L’elisir d’amore (The Elixir of Love)
Nemorino, a young peasant
Adina, a wealthy landholder
Belcore, a regimental sergeant
Dulcamara, a traveling medicine peddler
Giannetta, a peasant girl
Peasants and Soldiers
Romantic love may be a relatively recent development in human history, as anthropologists contend, but it has been around long enough that its difficulties are universally familiar. “The course of true love never did run smooth,” Shakespeare tells us in A Midsummer Night’s Dream, and countless poets, novelists, and songwriters since his day have concurred. So painful are love’s trials, so vexing its caprices and irrationality that we can hardly wonder at the notion of mastering the heart’s desires through magical or alchemical intervention.
This, too, has been a favorite theme of poets. Returning momentarily to A Midsummer Night’s Dream, we find Shakespeare imagining a rare flower whose nectar, rubbed on the eyes of any sleeper, induces amorous passion for the first creature spied upon waking. But the most influential story of a supernatural inducement to love predates Shakespeare by several centuries. This is the medieval romance of Tristan and Iseult, who drink a potion brewed to ensure the latter’s love for her betrothed, Cornwall’s King Mark, and fall desperately, helplessly, and tragically in love with each other.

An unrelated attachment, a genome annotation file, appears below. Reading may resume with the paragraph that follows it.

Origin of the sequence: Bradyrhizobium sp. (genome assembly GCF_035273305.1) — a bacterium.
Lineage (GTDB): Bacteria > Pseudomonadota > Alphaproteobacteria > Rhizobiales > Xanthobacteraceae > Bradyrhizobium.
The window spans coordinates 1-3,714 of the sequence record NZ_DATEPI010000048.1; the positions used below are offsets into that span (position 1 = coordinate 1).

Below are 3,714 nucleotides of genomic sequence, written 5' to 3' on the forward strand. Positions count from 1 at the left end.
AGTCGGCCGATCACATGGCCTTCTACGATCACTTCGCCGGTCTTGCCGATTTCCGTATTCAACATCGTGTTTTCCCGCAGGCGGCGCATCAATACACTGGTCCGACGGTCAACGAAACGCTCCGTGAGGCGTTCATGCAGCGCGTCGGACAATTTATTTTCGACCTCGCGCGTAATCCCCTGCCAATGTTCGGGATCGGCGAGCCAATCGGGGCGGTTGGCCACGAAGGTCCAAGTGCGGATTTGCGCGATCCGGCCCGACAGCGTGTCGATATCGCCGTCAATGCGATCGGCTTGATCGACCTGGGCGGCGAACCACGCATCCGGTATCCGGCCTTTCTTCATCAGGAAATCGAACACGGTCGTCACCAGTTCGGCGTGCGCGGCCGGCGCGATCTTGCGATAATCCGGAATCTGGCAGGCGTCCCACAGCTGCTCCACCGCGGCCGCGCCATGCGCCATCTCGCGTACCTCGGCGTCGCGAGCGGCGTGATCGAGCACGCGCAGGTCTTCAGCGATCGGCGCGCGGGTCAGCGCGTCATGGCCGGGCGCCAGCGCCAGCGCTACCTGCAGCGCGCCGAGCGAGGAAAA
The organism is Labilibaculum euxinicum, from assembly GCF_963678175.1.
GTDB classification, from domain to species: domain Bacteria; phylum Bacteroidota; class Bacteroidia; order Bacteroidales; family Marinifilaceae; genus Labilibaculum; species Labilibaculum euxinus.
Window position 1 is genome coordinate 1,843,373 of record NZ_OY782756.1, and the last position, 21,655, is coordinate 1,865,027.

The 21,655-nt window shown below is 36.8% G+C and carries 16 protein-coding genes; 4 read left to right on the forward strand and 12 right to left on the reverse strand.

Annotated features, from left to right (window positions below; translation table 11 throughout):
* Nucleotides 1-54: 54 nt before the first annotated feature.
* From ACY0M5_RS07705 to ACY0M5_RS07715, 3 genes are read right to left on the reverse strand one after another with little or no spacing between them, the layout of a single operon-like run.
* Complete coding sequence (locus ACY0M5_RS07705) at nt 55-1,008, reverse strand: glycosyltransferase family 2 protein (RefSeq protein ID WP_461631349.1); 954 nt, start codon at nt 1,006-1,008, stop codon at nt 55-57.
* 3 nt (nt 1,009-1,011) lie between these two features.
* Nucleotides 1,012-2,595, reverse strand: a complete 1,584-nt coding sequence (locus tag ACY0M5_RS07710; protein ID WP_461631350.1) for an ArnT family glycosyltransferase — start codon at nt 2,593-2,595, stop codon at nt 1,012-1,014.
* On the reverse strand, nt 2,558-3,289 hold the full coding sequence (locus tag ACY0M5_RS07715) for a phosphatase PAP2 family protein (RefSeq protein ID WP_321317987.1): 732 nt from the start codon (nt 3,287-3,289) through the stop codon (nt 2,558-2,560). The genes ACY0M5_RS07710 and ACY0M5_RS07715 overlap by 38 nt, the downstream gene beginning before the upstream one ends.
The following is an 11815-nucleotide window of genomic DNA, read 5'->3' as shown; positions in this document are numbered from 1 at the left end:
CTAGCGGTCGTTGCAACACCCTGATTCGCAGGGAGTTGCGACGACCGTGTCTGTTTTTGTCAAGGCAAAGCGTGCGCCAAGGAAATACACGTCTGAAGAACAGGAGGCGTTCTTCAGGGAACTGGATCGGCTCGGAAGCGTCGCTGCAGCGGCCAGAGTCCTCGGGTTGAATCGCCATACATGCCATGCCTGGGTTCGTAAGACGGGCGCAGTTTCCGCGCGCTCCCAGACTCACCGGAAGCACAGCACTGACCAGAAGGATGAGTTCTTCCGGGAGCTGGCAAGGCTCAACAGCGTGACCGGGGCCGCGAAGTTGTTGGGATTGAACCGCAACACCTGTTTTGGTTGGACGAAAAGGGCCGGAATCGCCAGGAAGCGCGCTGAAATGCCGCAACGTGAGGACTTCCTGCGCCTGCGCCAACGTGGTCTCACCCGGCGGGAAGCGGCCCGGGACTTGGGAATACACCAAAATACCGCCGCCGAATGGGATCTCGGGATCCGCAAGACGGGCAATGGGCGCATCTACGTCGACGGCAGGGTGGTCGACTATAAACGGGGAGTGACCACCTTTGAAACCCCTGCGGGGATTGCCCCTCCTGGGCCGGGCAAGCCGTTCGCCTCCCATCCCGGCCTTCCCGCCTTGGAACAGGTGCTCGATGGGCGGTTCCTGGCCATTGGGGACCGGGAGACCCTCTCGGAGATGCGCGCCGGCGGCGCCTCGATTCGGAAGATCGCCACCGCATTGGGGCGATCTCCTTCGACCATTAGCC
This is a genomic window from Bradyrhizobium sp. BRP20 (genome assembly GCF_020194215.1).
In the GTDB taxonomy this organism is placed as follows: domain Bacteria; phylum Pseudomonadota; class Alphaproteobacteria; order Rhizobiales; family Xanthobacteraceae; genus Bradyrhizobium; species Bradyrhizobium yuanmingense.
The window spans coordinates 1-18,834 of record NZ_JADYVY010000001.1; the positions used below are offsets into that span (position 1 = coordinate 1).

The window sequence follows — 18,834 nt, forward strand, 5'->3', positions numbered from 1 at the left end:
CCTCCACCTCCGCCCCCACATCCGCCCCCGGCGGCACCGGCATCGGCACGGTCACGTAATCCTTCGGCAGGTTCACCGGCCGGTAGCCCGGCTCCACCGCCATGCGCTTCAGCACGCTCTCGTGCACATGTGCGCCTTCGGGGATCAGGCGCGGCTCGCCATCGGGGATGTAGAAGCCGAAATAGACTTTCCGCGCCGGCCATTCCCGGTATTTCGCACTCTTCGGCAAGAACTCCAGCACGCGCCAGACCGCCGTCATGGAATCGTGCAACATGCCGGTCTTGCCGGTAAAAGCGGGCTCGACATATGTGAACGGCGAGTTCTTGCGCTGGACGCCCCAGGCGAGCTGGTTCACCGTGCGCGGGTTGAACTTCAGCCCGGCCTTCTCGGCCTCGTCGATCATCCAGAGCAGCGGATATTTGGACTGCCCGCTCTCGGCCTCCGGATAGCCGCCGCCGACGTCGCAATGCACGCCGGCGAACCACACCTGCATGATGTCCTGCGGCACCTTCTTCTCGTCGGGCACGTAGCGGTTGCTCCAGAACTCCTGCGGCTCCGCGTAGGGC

Revival of interest in the medieval romances became an underlying inspiration for the Romantic movement of the nineteenth century, which even took its name from the old tales of love, valor, and magic. And none of those stories gripped the Romantic imagination more powerfully than the Tristan legend. Among other things, it provided the subject for that quintessential Romantic opera, Richard Wagner’s Tristan und Isolde. Wagner, a profoundly serious artist, treated his story as a parable of love, alienation, and transcendence. But the most earnest subjects have a way of begetting comic treatments. A Midsummer Night’s Dream gives the love-potion idea a humorous twist — actually, several humorous twists. So, too, does Gaetano Donizetti’s sparkling comic opera L’elisir d’amore (The Elixir of Love).
Donizetti (1797-1848), the leading Italian composer active during the second quarter of the nineteenth century, applied his talents to both dramatic and humorous stories. In L’elisir d’amore, composed and first performed in 1832, he and his librettist, Felice Romani, lampoon the legend of Tristan and Iseult, which is invoked in the opera’s opening scene. The satirizing of a venerable love story, the droll characters that populate L’elisir d’amore, and the various twists and turns of its plot make for a delicious comic confection. Musically, the work enjoys Donizetti’s foremost virtue as a composer, his ability to convey situations and emotions through supremely melodious music. L’elisir d’amore boasts several splendid arias and ensembles, the most famous being Nemorino’s aria Una furtiva lagrima. Its melody is well known, thanks largely to the great Italian tenor Enrico Caruso, who made it something of a signature number and widely famous a century ago.